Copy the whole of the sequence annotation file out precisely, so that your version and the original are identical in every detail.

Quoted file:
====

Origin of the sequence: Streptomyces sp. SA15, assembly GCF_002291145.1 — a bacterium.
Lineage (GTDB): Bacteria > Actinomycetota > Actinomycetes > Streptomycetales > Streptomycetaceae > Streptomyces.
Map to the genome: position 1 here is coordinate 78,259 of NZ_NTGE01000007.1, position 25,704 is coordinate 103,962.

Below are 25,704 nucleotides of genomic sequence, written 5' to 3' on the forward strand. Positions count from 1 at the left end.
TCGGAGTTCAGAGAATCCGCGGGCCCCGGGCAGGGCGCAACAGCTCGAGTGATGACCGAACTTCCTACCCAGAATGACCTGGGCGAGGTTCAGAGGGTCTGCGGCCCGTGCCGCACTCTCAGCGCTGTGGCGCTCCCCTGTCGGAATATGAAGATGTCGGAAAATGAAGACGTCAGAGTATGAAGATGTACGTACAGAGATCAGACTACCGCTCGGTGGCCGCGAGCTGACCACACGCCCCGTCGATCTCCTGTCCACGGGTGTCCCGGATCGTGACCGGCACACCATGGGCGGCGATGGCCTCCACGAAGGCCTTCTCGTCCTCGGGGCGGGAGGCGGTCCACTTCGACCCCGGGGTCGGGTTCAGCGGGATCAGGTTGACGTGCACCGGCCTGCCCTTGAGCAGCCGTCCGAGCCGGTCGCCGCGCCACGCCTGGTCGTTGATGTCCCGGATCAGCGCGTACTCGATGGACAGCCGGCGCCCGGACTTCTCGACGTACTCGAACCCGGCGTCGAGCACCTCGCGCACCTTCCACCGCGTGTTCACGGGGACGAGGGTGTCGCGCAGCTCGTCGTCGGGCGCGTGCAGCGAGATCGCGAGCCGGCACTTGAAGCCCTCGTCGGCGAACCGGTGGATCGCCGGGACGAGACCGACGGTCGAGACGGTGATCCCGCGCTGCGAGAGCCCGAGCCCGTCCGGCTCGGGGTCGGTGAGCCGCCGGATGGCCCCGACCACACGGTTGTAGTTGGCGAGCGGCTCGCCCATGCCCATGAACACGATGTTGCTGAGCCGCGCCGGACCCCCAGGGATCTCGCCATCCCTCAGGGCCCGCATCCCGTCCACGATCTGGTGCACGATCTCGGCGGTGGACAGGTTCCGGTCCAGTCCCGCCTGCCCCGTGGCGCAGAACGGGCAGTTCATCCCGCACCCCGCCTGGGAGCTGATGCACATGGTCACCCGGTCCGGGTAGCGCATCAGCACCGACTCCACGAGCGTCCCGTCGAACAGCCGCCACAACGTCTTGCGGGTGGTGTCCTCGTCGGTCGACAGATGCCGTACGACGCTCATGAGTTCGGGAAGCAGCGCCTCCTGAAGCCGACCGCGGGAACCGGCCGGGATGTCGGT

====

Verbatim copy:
Origin of the sequence: Streptomyces sp. SA15, assembly GCF_002291145.1 — a bacterium.
Lineage (GTDB): Bacteria > Actinomycetota > Actinomycetes > Streptomycetales > Streptomycetaceae > Streptomyces.
Map to the genome: position 1 here is coordinate 78,259 of NZ_NTGE01000007.1, position 25,704 is coordinate 103,962.

Below are 25,704 nucleotides of genomic sequence, written 5' to 3' on the forward strand. Positions count from 1 at the left end.
TCGGAGTTCAGAGAATCCGCGGGCCCCGGGCAGGGCGCAACAGCTCGAGTGATGACCGAACTTCCTACCCAGAATGACCTGGGCGAGGTTCAGAGGGTCTGCGGCCCGTGCCGCACTCTCAGCGCTGTGGCGCTCCCCTGTCGGAATATGAAGATGTCGGAAAATGAAGACGTCAGAGTATGAAGATGTACGTACAGAGATCAGACTACCGCTCGGTGGCCGCGAGCTGACCACACGCCCCGTCGATCTCCTGTCCACGGGTGTCCCGGATCGTGACCGGCACACCATGGGCGGCGATGGCCTCCACGAAGGCCTTCTCGTCCTCGGGGCGGGAGGCGGTCCACTTCGACCCCGGGGTCGGGTTCAGCGGGATCAGGTTGACGTGCACCGGCCTGCCCTTGAGCAGCCGTCCGAGCCGGTCGCCGCGCCACGCCTGGTCGTTGATGTCCCGGATCAGCGCGTACTCGATGGACAGCCGGCGCCCGGACTTCTCGACGTACTCGAACCCGGCGTCGAGCACCTCGCGCACCTTCCACCGCGTGTTCACGGGGACGAGGGTGTCGCGCAGCTCGTCGTCGGGCGCGTGCAGCGAGATCGCGAGCCGGCACTTGAAGCCCTCGTCGGCGAACCGGTGGATCGCCGGGACGAGACCGACGGTCGAGACGGTGATCCCGCGCTGCGAGAGCCCGAGCCCGTCCGGCTCGGGGTCGGTGAGCCGCCGGATGGCCCCGACCACACGGTTGTAGTTGGCGAGCGGCTCGCCCATGCCCATGAACACGATGTTGCTGAGCCGCGCCGGACCCCCAGGGATCTCGCCATCCCTCAGGGCCCGCATCCCGTCCACGATCTGGTGCACGATCTCGGCGGTGGACAGGTTCCGGTCCAGTCCCGCCTGCCCCGTGGCGCAGAACGGGCAGTTCATCCCGCACCCCGCCTGGGAGCTGATGCACATGGTCACCCGGTCCGGGTAGCGCATCAGCACCGACTCCACGAGCGTCCCGTCGAACAGCCGCCACAACGTCTTGCGGGTGGTGTCCTCGTCGGTCGACAGATGCCGTACGACGCTCATGAGTTCGGGAAGCAGCGCCTCCTGAAGCCGACCGCGGGAACCGGCCGGGATGTCGGT